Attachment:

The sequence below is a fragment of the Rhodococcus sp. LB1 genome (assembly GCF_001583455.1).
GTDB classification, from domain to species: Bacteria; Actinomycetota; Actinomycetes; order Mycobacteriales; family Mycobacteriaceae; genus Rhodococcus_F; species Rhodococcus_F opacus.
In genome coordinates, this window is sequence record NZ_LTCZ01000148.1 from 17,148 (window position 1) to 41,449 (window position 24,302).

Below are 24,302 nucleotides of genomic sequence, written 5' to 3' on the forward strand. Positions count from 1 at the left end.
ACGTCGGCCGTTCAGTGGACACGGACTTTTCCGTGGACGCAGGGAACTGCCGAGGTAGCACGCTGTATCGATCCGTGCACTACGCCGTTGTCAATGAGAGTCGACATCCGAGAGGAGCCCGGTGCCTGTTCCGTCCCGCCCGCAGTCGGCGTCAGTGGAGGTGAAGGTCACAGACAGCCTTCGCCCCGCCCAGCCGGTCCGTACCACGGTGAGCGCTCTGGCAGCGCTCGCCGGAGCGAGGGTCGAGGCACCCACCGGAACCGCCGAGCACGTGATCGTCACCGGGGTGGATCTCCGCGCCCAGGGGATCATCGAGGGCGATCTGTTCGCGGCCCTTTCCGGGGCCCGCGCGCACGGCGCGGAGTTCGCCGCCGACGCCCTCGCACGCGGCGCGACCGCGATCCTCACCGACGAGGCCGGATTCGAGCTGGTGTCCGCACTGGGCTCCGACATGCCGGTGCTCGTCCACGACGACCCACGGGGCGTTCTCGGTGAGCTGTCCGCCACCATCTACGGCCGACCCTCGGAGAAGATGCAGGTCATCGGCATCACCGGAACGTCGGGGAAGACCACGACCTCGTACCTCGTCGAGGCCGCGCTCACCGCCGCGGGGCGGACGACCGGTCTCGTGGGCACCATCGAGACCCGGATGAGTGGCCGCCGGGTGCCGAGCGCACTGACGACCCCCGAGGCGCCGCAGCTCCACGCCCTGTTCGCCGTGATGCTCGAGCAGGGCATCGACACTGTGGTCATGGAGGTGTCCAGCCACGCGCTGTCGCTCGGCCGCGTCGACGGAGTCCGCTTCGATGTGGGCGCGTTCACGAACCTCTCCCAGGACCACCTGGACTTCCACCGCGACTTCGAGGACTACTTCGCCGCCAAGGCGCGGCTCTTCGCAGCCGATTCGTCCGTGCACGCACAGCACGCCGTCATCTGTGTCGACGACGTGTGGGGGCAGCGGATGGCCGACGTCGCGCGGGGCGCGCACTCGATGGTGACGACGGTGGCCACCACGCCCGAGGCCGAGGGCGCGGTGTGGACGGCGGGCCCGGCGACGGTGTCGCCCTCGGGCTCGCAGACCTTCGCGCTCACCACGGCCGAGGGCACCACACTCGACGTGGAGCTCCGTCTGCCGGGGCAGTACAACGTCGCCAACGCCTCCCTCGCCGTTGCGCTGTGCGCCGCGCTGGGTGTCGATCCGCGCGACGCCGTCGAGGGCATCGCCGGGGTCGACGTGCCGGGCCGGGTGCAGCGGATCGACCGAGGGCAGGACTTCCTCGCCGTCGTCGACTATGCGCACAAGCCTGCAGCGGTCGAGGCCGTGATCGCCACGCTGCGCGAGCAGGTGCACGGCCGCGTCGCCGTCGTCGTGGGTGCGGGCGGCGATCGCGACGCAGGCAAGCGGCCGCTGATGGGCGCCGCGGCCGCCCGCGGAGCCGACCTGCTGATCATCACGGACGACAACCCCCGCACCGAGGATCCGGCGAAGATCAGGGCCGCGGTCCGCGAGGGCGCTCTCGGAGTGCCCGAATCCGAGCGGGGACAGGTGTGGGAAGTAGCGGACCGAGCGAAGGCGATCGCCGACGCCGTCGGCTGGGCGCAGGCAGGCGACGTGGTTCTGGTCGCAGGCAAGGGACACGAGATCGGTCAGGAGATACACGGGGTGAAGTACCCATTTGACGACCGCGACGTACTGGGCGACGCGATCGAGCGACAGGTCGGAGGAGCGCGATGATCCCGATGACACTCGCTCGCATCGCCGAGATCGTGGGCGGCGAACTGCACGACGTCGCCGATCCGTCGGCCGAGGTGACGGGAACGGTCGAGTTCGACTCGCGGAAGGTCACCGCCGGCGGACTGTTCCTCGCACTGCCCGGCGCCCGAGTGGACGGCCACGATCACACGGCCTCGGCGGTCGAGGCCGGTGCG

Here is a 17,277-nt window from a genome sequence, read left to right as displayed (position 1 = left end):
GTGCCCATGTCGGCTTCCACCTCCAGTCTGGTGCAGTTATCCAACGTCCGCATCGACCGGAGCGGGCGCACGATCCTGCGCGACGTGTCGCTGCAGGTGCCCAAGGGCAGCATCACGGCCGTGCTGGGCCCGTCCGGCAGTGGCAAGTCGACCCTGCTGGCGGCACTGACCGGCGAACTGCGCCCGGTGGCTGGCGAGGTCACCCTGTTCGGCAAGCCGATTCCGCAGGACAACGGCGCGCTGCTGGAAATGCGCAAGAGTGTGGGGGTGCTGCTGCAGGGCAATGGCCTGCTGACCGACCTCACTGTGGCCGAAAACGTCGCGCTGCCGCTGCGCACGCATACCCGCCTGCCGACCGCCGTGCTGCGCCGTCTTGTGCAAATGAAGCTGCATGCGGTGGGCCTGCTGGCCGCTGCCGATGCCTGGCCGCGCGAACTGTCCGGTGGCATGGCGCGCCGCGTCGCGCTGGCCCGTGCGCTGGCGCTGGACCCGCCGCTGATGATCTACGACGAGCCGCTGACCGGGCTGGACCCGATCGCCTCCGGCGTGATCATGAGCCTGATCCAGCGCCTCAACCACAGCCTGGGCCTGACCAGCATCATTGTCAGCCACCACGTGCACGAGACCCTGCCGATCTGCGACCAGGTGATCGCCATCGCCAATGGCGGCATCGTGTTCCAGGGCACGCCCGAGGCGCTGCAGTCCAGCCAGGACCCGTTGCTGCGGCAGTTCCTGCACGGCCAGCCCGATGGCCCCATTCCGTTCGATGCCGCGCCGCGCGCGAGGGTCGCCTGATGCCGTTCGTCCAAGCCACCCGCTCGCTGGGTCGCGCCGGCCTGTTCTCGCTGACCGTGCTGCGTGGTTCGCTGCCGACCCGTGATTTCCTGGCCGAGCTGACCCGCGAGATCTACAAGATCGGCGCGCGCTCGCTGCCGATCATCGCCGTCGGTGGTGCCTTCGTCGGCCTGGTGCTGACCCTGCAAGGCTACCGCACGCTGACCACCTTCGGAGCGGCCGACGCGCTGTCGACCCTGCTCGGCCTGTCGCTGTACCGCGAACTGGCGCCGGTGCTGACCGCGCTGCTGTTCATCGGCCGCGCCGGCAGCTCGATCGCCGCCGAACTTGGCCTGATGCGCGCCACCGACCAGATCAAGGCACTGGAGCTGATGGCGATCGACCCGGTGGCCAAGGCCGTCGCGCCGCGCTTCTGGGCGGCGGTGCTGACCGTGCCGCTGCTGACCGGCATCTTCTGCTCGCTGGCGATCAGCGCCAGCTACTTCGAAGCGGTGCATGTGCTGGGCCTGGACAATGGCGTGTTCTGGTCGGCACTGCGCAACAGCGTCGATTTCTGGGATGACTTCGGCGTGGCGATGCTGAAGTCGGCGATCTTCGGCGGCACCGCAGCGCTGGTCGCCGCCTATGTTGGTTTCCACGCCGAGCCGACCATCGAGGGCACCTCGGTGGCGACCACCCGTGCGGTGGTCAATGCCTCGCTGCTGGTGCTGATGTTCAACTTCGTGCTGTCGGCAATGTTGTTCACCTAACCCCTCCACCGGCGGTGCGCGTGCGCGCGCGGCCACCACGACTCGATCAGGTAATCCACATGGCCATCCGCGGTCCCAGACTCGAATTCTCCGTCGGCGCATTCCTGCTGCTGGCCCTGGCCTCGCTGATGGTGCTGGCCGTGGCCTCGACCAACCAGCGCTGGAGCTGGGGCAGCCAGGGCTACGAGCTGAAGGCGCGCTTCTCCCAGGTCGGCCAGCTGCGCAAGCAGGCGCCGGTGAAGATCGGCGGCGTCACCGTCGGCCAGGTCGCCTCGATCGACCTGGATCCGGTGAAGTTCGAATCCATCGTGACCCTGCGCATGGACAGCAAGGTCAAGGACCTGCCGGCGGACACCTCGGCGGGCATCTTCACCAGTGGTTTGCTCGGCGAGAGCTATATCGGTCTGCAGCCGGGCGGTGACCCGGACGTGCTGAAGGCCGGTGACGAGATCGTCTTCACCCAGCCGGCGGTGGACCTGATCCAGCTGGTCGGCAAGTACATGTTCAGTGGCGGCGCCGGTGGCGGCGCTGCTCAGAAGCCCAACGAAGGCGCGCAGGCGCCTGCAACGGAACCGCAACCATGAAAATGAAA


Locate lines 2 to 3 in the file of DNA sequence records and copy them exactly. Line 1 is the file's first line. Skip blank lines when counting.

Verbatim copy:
GTDB classification, from domain to species: Bacteria; Actinomycetota; Actinomycetes; order Mycobacteriales; family Mycobacteriaceae; genus Rhodococcus_F; species Rhodococcus_F opacus.
In genome coordinates, this window is sequence record NZ_LTCZ01000148.1 from 17,148 (window position 1) to 41,449 (window position 24,302).